09 Feb So what’s the big deal about fascia?!!
The health and wellness industry seems to operate on fads and buzzwords. Right now, one of the more popular trends is fascial line training. Why all of the sudden this big obsession with this type of movement? Is it just another trend? What does fascial line training actually mean? These are all great questions! As an anatomy junkie, I wanted to explore this a bit more to help clear up some misconceptions.
First of all, what the heck is fascia?
Industry expert Tom Meyers describes fascia as the “biological fabric that holds us together”. This complex web of fibers is found not only under our skin, but in fact woven throughout the soft tissue of our body. Many have compared the layout of the fascial system to that of an orange.
The orange has its outer layer of skin. Beneath this lies a web of white fibers connecting the skin to the fleshy bits of the orange. Further still, each piece of orange is wrapped in it’s own thin layer of tissue, and then further still, there is another layer surrounding each little drop of juicy orange bits. In our body, the fascia is found under the skin, and then again around each segment of muscle or organ. Further still, the fascia surrounds bundles of muscle, and again down to each muscle fiber. This makes for a huge and complex system in our body!
Aside from its obvious purpose of structural support for the soft tissues of our body, the fascia also serves as a biomechanical regulator by distributing forces throughout our body. Now what the heck does this mean? Well, much like a spider web, when one area of our body is exposed to a change in pressure, that load is not isolated to that one area, but rather experienced to a certain degree throughout the whole system. Could you imagine if our feet where the sole (pardon the pun!!) area where we felt our entire body against the ground? Think about how small the bones are in your feet compared to what’s above! It’s actually hard to imagine what it would feel like because, well, we have never truly felt this (unless injured of course)! But in fact, when our feet are in contact with the ground, the arch of our foot and the subsequent fascia that covers this space immediately takes on the role of distributing the load throughout the whole foot, and into the rest of the body. Click here for a great (and graphic!) video by Gil Hedley.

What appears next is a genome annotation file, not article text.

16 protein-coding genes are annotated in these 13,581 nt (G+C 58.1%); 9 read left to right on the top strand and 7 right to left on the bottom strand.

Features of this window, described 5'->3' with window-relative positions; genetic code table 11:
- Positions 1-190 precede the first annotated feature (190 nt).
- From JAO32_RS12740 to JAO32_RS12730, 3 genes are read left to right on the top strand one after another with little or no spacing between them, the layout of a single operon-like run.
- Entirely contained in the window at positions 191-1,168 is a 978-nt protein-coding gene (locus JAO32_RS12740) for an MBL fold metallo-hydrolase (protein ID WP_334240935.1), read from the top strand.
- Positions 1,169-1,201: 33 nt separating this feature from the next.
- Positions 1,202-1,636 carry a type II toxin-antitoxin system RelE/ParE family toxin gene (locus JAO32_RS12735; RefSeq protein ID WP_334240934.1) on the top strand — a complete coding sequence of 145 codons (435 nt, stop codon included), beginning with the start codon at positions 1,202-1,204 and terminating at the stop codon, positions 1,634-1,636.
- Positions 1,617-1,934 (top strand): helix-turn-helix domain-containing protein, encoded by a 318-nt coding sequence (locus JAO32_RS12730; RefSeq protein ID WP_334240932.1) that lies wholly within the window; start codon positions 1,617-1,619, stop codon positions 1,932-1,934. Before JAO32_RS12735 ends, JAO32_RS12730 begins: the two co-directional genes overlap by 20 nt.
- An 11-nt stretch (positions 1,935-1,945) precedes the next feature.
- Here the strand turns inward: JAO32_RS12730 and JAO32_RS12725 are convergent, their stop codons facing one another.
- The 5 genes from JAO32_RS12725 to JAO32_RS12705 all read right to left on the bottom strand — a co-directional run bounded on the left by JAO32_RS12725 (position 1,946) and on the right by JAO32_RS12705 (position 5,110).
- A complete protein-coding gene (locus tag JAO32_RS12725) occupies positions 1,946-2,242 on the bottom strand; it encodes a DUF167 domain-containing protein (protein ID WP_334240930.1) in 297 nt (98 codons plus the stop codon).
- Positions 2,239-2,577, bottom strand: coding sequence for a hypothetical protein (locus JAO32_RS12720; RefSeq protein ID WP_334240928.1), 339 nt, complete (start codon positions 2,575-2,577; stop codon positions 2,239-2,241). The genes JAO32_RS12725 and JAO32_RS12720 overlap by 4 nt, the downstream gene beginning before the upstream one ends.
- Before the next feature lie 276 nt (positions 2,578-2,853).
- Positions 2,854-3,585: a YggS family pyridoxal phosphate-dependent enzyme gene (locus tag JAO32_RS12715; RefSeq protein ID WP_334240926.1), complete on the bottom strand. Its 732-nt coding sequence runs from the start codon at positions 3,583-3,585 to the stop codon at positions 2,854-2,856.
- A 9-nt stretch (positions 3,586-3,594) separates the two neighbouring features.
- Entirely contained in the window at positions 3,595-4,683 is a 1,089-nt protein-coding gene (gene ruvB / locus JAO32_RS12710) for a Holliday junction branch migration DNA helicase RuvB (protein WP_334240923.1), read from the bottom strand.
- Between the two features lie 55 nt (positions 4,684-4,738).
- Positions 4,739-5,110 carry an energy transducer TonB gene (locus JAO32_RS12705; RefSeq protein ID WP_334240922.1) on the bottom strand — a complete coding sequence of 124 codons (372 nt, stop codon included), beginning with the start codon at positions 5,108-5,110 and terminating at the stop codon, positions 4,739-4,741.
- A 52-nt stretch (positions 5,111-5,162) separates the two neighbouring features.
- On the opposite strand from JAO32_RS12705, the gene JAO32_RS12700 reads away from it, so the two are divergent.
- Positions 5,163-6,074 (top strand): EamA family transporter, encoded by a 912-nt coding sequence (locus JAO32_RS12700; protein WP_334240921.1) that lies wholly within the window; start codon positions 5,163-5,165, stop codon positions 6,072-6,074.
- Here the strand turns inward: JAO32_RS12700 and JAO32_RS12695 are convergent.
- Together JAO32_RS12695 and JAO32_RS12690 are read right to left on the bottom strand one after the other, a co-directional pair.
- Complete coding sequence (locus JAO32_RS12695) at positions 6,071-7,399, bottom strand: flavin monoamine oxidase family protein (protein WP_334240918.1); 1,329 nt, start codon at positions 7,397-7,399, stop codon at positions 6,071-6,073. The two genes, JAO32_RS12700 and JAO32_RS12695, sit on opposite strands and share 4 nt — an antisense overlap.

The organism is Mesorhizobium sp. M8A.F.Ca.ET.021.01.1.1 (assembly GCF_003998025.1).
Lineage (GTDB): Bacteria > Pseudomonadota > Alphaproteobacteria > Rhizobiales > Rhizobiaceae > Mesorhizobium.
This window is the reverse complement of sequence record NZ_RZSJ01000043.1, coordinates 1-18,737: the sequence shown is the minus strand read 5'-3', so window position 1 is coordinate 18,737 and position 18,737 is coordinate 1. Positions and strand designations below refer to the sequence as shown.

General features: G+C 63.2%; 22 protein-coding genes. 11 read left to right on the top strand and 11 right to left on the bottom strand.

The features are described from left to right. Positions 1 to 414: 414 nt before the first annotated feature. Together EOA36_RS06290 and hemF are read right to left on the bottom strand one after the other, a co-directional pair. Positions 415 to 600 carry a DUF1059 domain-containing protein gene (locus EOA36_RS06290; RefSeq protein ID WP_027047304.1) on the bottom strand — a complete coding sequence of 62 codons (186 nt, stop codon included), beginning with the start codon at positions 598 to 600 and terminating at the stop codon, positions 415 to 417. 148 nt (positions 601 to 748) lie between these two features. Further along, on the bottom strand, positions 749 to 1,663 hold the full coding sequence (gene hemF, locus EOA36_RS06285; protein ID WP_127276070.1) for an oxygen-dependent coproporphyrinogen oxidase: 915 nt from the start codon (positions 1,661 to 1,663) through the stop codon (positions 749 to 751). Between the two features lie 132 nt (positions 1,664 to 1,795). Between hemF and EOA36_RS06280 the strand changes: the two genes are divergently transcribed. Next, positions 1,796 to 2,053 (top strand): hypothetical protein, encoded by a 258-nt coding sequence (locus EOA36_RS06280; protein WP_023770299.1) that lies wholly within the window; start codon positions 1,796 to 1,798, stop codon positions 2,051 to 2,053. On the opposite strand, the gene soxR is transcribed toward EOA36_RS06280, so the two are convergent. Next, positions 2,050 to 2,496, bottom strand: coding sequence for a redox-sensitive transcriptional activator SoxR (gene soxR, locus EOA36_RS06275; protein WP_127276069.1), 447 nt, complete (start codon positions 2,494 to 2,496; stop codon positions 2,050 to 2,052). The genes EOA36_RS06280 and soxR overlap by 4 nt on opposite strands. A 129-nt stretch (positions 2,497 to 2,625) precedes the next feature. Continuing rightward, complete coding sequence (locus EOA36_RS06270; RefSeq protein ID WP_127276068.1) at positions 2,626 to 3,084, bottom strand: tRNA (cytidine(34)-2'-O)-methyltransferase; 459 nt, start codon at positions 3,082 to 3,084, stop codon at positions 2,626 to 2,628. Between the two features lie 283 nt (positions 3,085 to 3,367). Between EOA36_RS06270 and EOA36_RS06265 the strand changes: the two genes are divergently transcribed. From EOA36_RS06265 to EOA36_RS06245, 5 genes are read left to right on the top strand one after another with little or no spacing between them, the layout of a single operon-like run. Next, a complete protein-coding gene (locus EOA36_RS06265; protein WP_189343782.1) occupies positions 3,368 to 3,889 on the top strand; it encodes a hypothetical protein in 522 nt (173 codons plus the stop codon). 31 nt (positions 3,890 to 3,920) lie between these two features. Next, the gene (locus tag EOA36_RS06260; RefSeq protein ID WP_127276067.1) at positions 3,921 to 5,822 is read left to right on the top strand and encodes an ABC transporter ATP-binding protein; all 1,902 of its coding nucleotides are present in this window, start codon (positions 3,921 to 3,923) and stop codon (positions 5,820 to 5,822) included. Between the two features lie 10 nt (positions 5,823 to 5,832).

Why is this so new? I mean, our bodies haven’t really changed in the last several hundred years!! Why is this all of a sudden something I need to think about?
Much is still unknown about fascia and how it impacts movements and our body. The reason for this is, once upon a time, these layers of tissue were simply cut through and discarded when scientists performed human dissections to learn more about the muscles in isolation. It was simply regarded as the “casing” in which our muscles were surrounded. It is now being discovered, however, that this “casing” has a huge implication on how the body distributes force, and in fact how efficiently one is able to perform certain movements. This new understanding is shaping how many fitness and health professionals perform and prescribe movement. Rather than being viewed as a “stacked” weight-bearing structure dependent upon gravity to be held together and aligned, we have the understanding that our body operates much like a tensegrity unit whereby our bones are literally floating within the soft tissue of our body and we are held together in a balanced sea of tension.